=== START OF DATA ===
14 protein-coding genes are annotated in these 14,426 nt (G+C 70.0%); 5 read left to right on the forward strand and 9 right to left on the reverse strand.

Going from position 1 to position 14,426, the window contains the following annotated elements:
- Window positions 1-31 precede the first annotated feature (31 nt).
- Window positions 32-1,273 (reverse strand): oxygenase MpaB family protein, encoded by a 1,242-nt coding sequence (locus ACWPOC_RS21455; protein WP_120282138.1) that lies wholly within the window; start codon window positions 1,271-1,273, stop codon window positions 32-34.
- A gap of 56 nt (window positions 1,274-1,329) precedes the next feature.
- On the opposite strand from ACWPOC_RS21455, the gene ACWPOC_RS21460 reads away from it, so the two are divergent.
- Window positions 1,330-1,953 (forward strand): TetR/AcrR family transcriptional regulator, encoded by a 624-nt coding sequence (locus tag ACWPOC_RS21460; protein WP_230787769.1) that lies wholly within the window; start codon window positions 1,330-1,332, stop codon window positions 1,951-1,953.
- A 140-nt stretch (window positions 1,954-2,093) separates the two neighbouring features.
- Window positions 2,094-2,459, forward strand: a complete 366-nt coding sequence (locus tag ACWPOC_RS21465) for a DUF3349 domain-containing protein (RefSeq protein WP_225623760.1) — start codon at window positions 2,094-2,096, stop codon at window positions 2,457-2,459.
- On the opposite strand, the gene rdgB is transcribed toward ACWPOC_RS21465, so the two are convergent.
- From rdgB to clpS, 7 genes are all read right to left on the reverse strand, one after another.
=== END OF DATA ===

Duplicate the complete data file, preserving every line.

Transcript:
14 protein-coding genes are annotated in these 14,426 nt (G+C 70.0%); 5 read left to right on the forward strand and 9 right to left on the reverse strand.

Going from position 1 to position 14,426, the window contains the following annotated elements:
- Window positions 1-31 precede the first annotated feature (31 nt).
- Window positions 32-1,273 (reverse strand): oxygenase MpaB family protein, encoded by a 1,242-nt coding sequence (locus ACWPOC_RS21455; protein WP_120282138.1) that lies wholly within the window; start codon window positions 1,271-1,273, stop codon window positions 32-34.
- A gap of 56 nt (window positions 1,274-1,329) precedes the next feature.
- On the opposite strand from ACWPOC_RS21455, the gene ACWPOC_RS21460 reads away from it, so the two are divergent.
- Window positions 1,330-1,953 (forward strand): TetR/AcrR family transcriptional regulator, encoded by a 624-nt coding sequence (locus tag ACWPOC_RS21460; protein WP_230787769.1) that lies wholly within the window; start codon window positions 1,330-1,332, stop codon window positions 1,951-1,953.
- A 140-nt stretch (window positions 1,954-2,093) separates the two neighbouring features.
- Window positions 2,094-2,459, forward strand: a complete 366-nt coding sequence (locus tag ACWPOC_RS21465) for a DUF3349 domain-containing protein (RefSeq protein WP_225623760.1) — start codon at window positions 2,094-2,096, stop codon at window positions 2,457-2,459.
- On the opposite strand, the gene rdgB is transcribed toward ACWPOC_RS21465, so the two are convergent.
- From rdgB to clpS, 7 genes are all read right to left on the reverse strand, one after another.